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Unobserved, Uninvited: Unwanted Theatre

A strand in 12 Shows has been audience-performance relationships: what if the audience is unaware that they’re seeing theatre? What if the audience is only aware through limited signals? What if the audience is non-human?


For the antepenultimate experiment of 12 Shows, I thought I’d continue this avenue along festive lines: what if one presents a performance that the audience is fully aware of, but does not want?


This took two forms: reciting monologues in public places for audiences of one, and singing Christmas songs for a larger group.


While not the most exciting of the 12 Shows experiments, together I think there are still some ideas I can draw on going forwards.


The Show(s)


The monologues were recited for lone individuals in public places, usually as they walked a dog. I likely seemed like an utterly shameless egotist rehearsing or reciting for pleasure.


The Christmas songs were sung in a public place in hearing of a number of people, shortly before Christmas itself. Other numbers were included in a brief performance, for I was enjoying myself.


I am confident that the audiences were aware of the performances.


I am also confident that few wanted it.


Consenting To Theatre


When audiences enter a performance space, there is a clear bargain. This was part of the previous 12 Shows experiment into undeclared performance.


In that blog, I wrote about how audience members who don’t realise that they are receiving a performance are a) not open to receiving it and b) therefore not an audience, leading to c) that all performances owe the audience something.


In this experiment, I wanted to try changing that first part of the sentence: what would happen if the audience were aware they were receiving a performance, but had not chosen to be there?


This is, of course, a central challenge and part of the art of street performers. Being from a more traditional theatrical line, however, this was still an interesting experiment for me.


For the audience in street theatre must stop and linger; the hardest part is seeking those first people to turn an exercise into a performance. This is difficult when people have other aspects of their life to attend to.


It is not overly interesting, but worth reinforcing: without the audience choosing to receive a work, it is not yet a performance. This means that point c) above must come first.


What does this performance offer its audience? What can it offer them as they consider becoming an audience, whether in the street or a ticketing website?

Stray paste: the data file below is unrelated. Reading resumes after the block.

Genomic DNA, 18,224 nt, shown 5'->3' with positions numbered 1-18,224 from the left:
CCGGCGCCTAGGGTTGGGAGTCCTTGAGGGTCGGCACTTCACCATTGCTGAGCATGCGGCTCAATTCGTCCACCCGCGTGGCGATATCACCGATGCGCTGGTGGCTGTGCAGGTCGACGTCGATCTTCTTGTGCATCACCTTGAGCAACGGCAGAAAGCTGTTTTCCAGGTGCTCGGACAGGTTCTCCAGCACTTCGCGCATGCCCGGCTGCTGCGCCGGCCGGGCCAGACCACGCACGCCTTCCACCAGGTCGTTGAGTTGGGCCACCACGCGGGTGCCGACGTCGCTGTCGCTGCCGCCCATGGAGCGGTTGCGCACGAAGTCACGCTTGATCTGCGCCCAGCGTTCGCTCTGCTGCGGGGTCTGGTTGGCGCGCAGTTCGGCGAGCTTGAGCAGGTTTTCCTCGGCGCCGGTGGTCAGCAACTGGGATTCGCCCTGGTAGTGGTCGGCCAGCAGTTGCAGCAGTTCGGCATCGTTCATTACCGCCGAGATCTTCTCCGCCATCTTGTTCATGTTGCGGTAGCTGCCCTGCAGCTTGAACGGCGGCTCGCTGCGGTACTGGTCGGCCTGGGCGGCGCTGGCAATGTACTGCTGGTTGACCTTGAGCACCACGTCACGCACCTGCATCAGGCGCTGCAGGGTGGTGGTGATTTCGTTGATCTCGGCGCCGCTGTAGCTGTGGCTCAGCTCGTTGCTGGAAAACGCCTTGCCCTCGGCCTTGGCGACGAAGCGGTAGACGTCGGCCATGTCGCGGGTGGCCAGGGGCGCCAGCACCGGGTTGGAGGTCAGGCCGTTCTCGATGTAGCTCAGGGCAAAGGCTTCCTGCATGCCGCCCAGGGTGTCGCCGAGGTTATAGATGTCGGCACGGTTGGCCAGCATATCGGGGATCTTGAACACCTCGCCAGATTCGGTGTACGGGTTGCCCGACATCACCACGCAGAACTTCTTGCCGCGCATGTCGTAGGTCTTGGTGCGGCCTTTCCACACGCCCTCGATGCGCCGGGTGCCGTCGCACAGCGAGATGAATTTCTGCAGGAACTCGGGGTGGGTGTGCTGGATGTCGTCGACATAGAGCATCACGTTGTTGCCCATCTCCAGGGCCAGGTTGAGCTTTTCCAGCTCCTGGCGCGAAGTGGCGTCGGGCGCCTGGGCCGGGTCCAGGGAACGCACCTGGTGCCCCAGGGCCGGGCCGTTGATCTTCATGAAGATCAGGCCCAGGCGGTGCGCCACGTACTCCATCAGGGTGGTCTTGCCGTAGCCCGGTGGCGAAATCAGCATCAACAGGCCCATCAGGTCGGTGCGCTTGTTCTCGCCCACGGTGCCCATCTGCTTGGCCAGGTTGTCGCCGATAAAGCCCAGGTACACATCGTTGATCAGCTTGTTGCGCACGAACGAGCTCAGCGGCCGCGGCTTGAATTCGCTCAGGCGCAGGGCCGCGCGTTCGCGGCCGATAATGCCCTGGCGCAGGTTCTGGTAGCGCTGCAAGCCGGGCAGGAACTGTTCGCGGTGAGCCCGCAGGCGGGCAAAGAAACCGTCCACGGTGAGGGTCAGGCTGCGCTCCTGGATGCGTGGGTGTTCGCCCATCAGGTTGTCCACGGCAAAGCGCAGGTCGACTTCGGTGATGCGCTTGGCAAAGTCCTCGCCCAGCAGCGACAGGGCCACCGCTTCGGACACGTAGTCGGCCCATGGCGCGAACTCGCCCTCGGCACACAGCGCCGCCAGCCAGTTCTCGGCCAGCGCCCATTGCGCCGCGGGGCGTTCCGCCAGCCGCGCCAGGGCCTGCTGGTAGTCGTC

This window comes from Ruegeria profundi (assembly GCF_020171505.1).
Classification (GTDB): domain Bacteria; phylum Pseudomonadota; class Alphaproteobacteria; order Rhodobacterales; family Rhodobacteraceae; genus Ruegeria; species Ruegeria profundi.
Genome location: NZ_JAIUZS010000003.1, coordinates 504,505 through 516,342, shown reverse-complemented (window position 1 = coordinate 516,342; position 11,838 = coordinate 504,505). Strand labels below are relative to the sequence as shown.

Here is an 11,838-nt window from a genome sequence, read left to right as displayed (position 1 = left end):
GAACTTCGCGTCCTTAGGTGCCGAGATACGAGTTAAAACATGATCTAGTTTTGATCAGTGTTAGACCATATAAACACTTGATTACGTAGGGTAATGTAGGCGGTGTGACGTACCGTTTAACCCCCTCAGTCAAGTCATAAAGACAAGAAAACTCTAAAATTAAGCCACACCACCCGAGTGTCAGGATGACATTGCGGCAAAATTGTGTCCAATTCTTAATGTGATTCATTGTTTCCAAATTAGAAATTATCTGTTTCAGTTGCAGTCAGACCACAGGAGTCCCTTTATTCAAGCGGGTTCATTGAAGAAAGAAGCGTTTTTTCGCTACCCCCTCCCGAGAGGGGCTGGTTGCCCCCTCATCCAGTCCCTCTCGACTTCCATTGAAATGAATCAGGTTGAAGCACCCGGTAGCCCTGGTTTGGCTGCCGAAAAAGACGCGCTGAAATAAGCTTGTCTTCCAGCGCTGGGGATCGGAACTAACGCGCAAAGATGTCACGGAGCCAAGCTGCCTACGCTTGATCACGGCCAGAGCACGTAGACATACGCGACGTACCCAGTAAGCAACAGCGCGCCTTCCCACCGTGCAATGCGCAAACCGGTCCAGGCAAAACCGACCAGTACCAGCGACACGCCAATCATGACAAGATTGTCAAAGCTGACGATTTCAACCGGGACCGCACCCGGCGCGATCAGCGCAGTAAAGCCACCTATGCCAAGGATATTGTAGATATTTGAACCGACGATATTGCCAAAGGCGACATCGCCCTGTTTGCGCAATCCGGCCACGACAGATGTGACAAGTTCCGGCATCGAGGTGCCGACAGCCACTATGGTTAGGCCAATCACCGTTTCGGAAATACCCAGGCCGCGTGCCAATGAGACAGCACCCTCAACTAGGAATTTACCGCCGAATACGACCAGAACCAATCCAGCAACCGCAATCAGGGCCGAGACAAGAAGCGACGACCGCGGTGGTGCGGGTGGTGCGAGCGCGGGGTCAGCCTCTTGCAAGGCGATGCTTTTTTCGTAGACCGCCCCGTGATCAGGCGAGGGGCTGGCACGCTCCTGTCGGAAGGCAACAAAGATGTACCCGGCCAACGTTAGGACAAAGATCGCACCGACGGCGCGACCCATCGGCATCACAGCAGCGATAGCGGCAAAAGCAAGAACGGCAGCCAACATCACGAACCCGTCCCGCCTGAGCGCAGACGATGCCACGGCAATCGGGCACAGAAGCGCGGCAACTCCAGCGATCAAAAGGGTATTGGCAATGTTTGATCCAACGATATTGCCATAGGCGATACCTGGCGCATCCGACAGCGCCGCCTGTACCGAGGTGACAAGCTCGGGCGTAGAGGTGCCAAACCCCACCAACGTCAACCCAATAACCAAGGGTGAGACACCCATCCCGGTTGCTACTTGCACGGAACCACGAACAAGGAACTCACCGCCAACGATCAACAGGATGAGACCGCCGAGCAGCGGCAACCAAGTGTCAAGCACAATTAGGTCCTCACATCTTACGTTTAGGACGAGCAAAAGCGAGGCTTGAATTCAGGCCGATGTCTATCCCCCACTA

Yearning For Audience


Almost all performance needs an audience, if only to cover its costs or serve its social function.


On reflection, I wonder whether I see this sentiment often enough in theatrical marketing. One often sees “we have a great product for you to buy!” or “people who like X will like our show!” or even “our show will make you feel things/experience beauty/laugh/have a nice time!”


But none of those are quite the same as an invitation, especially to someone needed.


What if we wrote invitations to the audience? It is more common in interactive theatre, where the need for an audience is usually clear and quite novel: who are they in the world?


But we need them, as much as one needs guests at a dinner party or wedding; mourners at a funeral; a loved one to warm one’s day in the cold winter.


How often do theatres write like that?


Theatre For Unwanting Audiences


Theatre for unwanting audiences must answer these things.


In the street, the performer’s vulnerability is clear. They need the audience, and are usually willing to present something to assure potential audience members that, if they consent to join the audience, their trust will be rewarded.


I would be very curious to see how the street performers in Covent Garden would market the operas at the ROH.


For some were, in their own times, brazen in having hummable, mass-market tunes. Their overtures are promises of entertainment. But things have changed.


How do you try and persuade someone to stop in the street and spend fifty pounds or more?


Not something I’ve got an answer for, right now, but still of interest.



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